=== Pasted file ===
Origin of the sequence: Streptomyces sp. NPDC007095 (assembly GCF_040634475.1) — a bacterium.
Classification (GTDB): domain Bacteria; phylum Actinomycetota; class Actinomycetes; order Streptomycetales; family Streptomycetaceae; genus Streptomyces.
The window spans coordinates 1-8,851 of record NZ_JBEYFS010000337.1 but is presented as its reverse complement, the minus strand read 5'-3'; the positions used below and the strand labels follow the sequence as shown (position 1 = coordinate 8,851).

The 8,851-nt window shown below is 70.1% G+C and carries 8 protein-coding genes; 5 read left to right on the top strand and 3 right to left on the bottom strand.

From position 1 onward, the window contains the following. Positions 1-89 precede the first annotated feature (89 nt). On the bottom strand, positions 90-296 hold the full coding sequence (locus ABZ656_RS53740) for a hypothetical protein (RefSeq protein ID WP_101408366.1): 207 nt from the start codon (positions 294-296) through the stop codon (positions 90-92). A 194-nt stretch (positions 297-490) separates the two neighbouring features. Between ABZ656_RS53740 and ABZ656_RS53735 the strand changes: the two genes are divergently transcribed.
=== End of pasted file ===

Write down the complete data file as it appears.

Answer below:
Origin of the sequence: Streptomyces sp. NPDC007095 (assembly GCF_040634475.1) — a bacterium.
Classification (GTDB): domain Bacteria; phylum Actinomycetota; class Actinomycetes; order Streptomycetales; family Streptomycetaceae; genus Streptomyces.
The window spans coordinates 1-8,851 of record NZ_JBEYFS010000337.1 but is presented as its reverse complement, the minus strand read 5'-3'; the positions used below and the strand labels follow the sequence as shown (position 1 = coordinate 8,851).

The 8,851-nt window shown below is 70.1% G+C and carries 8 protein-coding genes; 5 read left to right on the top strand and 3 right to left on the bottom strand.

From position 1 onward, the window contains the following. Positions 1-89 precede the first annotated feature (89 nt). On the bottom strand, positions 90-296 hold the full coding sequence (locus ABZ656_RS53740) for a hypothetical protein (RefSeq protein ID WP_101408366.1): 207 nt from the start codon (positions 294-296) through the stop codon (positions 90-92). A 194-nt stretch (positions 297-490) separates the two neighbouring features. Between ABZ656_RS53740 and ABZ656_RS53735 the strand changes: the two genes are divergently transcribed.